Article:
Brazil - Politics, government, and taxation

Brazil Politics Government And Taxation 1484
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The Brazilian Constitution, created in 1988, supports a democratic government with universal suffrage by direct and secret ballot. Voting is compulsory for literate persons between 18 and 69 years of age and is optional for persons who are illiterate, over 70 years of age, or 16 and 17 years of age. There are 3 branches of government: the executive, legislative, and judicial. The president exercises executive power, and is elected by direct ballot to a 4-year term. Legislative power is exercised by the bicameral (2-chambered) National Congress comprised of: the Federal Senate, or upper house, whose 81 members are elected by a system of proportional representation for 4 years; and the Chamber of Deputies, or lower house, whose 513 members are elected for 8 years by direct ballot, and whose districts are proportional to the size of the population. Each state has a directly elected governor and an elected legislature. The municipalities are governed by directly elected mayors and an elected legislature.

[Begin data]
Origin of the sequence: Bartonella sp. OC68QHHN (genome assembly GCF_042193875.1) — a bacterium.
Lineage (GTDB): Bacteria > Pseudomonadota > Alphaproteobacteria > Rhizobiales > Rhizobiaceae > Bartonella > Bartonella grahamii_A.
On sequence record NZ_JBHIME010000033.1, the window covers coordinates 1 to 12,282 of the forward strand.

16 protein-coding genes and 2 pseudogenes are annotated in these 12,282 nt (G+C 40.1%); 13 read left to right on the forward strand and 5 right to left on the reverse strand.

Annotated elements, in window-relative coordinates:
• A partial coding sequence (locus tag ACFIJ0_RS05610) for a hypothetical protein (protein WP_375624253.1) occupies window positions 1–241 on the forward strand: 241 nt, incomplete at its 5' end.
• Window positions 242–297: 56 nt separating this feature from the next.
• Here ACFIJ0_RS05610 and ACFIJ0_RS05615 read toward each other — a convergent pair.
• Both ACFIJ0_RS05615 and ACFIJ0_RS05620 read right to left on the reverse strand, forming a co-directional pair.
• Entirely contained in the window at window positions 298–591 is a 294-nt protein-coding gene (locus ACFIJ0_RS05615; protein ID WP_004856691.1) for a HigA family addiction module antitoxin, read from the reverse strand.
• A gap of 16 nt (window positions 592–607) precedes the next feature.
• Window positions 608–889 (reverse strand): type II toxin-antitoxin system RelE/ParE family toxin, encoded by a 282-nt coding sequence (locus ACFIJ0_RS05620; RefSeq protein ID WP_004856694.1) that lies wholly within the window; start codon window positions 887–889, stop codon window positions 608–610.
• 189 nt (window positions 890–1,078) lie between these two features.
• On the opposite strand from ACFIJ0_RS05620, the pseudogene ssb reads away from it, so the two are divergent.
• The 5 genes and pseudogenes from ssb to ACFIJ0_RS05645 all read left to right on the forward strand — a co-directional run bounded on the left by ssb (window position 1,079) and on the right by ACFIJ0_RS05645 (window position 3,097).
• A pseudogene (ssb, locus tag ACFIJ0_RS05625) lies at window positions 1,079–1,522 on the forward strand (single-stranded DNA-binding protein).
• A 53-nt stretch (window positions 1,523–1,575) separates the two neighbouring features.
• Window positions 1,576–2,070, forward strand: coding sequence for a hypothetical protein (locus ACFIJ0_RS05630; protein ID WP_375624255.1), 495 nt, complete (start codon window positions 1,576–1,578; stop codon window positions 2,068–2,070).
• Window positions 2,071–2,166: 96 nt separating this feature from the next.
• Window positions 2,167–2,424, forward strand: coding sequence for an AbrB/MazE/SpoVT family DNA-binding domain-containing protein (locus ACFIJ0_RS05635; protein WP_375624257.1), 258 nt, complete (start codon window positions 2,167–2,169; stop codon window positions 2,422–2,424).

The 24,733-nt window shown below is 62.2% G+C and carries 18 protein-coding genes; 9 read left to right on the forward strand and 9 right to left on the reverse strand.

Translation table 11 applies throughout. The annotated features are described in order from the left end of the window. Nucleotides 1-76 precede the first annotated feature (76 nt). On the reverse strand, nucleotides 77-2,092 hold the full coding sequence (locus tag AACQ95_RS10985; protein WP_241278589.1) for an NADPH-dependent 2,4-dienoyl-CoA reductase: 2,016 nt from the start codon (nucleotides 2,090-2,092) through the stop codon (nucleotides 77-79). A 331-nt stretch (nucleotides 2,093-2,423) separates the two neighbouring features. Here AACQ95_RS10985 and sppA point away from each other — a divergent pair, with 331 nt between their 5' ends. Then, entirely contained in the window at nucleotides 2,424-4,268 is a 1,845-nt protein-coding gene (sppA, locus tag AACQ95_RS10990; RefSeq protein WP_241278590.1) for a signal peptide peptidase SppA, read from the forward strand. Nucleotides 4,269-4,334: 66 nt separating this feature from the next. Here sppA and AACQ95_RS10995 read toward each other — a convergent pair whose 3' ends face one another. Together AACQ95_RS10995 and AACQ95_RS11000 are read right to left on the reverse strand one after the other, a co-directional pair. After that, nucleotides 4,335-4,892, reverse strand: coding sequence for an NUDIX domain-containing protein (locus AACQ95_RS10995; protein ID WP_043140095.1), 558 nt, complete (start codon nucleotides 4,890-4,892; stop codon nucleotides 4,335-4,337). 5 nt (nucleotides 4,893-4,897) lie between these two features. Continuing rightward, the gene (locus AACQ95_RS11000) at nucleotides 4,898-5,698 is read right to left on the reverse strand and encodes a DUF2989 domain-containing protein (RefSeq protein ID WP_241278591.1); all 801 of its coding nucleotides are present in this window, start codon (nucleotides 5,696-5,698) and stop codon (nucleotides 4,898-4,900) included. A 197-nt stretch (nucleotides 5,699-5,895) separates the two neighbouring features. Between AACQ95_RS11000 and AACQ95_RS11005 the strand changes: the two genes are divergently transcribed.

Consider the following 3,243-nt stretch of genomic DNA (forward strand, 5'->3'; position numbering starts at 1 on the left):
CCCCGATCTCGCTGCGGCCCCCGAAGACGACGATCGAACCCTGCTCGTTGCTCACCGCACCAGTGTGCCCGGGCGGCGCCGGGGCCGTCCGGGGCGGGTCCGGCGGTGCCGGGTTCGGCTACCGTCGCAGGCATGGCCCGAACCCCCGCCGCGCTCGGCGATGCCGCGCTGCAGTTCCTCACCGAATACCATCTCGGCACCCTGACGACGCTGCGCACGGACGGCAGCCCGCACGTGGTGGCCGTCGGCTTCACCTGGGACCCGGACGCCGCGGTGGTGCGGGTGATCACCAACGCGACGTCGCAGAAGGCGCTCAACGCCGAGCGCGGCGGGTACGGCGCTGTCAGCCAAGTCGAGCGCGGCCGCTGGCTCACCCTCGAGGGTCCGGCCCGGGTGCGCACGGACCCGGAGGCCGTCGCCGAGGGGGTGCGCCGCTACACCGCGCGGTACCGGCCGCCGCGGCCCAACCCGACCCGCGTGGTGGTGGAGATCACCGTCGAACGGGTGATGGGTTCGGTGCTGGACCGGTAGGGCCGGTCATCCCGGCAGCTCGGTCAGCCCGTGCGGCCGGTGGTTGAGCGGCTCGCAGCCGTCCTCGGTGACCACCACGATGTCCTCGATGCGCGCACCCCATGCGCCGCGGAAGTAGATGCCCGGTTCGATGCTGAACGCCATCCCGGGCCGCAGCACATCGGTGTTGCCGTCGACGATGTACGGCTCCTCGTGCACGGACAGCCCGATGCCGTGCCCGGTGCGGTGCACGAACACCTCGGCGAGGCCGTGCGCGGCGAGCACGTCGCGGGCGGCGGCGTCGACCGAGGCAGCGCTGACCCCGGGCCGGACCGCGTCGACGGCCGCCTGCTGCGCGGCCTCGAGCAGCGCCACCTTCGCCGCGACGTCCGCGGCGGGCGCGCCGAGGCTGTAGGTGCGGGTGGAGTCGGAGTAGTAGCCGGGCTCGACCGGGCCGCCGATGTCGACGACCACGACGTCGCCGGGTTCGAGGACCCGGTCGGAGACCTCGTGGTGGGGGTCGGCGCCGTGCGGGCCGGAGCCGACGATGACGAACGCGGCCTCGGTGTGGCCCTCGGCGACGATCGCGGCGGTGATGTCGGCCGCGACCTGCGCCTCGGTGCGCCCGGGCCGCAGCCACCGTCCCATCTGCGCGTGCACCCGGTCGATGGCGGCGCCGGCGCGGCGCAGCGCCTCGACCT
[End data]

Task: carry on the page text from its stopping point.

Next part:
Judicial power is exercised by the Supreme Federal Tribunal, whose judges are appointed for life and who are elected by their own tribunal members. Brazil's judicial system plays an important role in the Brazilian economy. It is responsible for compliance to laws regarding the economy, which are determined by the constitution. Any government decision affecting the rights of the individual is contested and supported by an independent judicial system. Therefore, radical changes in legislature regarding the economy are almost impossible if the judicial system disapproves.

Brazil went through decades of military dictatorship. The military overthrew the left-wing regime of President João Goulart in 1964 and ruled Brazil until 1985. The Brazilian military exerted complete control over the economy, politics, and popular media. All mass communication, art, and popular opinion were censored by military intelligence. Many leftist politicians were arrested and exiled to other countries during these dark years. However, in 1985, popular pressures and a recession led to peaceful democratic elections and indirect elections for the presidency. The legislative election of 1985 resulted in the formation of the democratic regimes of the 1980s and 1990s, and the military lost its power and influence in the economy. Since then there have been military, navy, and aviation ministries in the Brazilian government, but their influence has not been felt in the most important economic and political decisions.

A coalition of the Party of Brazilian Social Democracy (PSDB), the Liberal Front Party (PFL), and the Party of the Brazilian Democratic Movement (PMDB) has held power since Brazil became a democracy. This coalition is opposed by the coalition of the Worker's Party (PT) and other smaller parties. The PSDB and the PT were the strongest political forces during the 1990s, directly opposing each other in the national congress and throughout the states.